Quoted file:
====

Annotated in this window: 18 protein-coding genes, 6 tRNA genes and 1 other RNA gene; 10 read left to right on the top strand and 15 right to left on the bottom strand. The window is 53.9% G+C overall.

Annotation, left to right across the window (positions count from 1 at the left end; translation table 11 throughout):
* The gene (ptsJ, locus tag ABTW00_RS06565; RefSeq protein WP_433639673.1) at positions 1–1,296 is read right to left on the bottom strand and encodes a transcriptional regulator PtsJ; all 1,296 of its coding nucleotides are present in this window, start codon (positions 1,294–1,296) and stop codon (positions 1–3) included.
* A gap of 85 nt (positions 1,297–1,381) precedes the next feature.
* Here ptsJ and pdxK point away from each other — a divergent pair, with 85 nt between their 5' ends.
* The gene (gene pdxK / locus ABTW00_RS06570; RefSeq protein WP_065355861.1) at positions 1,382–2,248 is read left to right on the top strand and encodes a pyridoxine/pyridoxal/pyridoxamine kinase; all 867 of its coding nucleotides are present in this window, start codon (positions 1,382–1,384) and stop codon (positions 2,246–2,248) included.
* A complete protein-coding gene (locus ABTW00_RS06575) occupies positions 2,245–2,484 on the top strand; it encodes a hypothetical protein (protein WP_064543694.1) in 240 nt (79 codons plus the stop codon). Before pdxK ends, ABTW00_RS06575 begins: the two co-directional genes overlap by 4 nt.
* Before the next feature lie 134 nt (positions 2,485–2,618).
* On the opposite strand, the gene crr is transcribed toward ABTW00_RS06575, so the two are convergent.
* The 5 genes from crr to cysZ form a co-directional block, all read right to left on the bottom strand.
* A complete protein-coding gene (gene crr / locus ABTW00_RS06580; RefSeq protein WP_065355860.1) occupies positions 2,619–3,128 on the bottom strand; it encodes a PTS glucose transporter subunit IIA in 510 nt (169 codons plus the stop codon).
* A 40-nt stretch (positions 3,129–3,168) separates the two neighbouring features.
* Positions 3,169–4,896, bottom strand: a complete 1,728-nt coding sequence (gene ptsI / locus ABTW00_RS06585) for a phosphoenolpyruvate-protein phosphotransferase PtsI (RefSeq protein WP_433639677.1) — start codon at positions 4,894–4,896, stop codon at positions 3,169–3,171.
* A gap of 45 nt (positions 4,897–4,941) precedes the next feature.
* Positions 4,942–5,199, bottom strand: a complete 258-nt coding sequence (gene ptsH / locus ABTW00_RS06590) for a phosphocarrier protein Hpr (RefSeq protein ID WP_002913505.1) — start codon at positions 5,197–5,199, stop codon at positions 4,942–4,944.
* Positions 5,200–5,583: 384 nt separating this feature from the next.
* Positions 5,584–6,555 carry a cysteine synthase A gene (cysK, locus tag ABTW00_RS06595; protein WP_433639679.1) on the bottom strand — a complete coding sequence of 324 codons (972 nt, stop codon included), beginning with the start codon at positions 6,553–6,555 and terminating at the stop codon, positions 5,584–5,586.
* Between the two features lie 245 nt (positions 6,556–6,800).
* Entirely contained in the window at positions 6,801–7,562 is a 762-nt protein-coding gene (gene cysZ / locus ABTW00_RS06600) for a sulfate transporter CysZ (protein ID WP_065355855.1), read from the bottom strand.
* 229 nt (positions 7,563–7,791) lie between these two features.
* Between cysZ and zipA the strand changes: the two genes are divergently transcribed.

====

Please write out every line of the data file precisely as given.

Annotated in this window: 18 protein-coding genes, 6 tRNA genes and 1 other RNA gene; 10 read left to right on the top strand and 15 right to left on the bottom strand. The window is 53.9% G+C overall.

Annotation, left to right across the window (positions count from 1 at the left end; translation table 11 throughout):
* The gene (ptsJ, locus tag ABTW00_RS06565; RefSeq protein WP_433639673.1) at positions 1–1,296 is read right to left on the bottom strand and encodes a transcriptional regulator PtsJ; all 1,296 of its coding nucleotides are present in this window, start codon (positions 1,294–1,296) and stop codon (positions 1–3) included.
* A gap of 85 nt (positions 1,297–1,381) precedes the next feature.
* Here ptsJ and pdxK point away from each other — a divergent pair, with 85 nt between their 5' ends.
* The gene (gene pdxK / locus ABTW00_RS06570; RefSeq protein WP_065355861.1) at positions 1,382–2,248 is read left to right on the top strand and encodes a pyridoxine/pyridoxal/pyridoxamine kinase; all 867 of its coding nucleotides are present in this window, start codon (positions 1,382–1,384) and stop codon (positions 2,246–2,248) included.
* A complete protein-coding gene (locus ABTW00_RS06575) occupies positions 2,245–2,484 on the top strand; it encodes a hypothetical protein (protein WP_064543694.1) in 240 nt (79 codons plus the stop codon). Before pdxK ends, ABTW00_RS06575 begins: the two co-directional genes overlap by 4 nt.
* Before the next feature lie 134 nt (positions 2,485–2,618).
* On the opposite strand, the gene crr is transcribed toward ABTW00_RS06575, so the two are convergent.
* The 5 genes from crr to cysZ form a co-directional block, all read right to left on the bottom strand.
* A complete protein-coding gene (gene crr / locus ABTW00_RS06580; RefSeq protein WP_065355860.1) occupies positions 2,619–3,128 on the bottom strand; it encodes a PTS glucose transporter subunit IIA in 510 nt (169 codons plus the stop codon).
* A 40-nt stretch (positions 3,129–3,168) separates the two neighbouring features.
* Positions 3,169–4,896, bottom strand: a complete 1,728-nt coding sequence (gene ptsI / locus ABTW00_RS06585) for a phosphoenolpyruvate-protein phosphotransferase PtsI (RefSeq protein WP_433639677.1) — start codon at positions 4,894–4,896, stop codon at positions 3,169–3,171.
* A gap of 45 nt (positions 4,897–4,941) precedes the next feature.
* Positions 4,942–5,199, bottom strand: a complete 258-nt coding sequence (gene ptsH / locus ABTW00_RS06590) for a phosphocarrier protein Hpr (RefSeq protein ID WP_002913505.1) — start codon at positions 5,197–5,199, stop codon at positions 4,942–4,944.
* Positions 5,200–5,583: 384 nt separating this feature from the next.
* Positions 5,584–6,555 carry a cysteine synthase A gene (cysK, locus tag ABTW00_RS06595; protein WP_433639679.1) on the bottom strand — a complete coding sequence of 324 codons (972 nt, stop codon included), beginning with the start codon at positions 6,553–6,555 and terminating at the stop codon, positions 5,584–5,586.
* Between the two features lie 245 nt (positions 6,556–6,800).
* Entirely contained in the window at positions 6,801–7,562 is a 762-nt protein-coding gene (gene cysZ / locus ABTW00_RS06600) for a sulfate transporter CysZ (protein ID WP_065355855.1), read from the bottom strand.
* 229 nt (positions 7,563–7,791) lie between these two features.
* Between cysZ and zipA the strand changes: the two genes are divergently transcribed.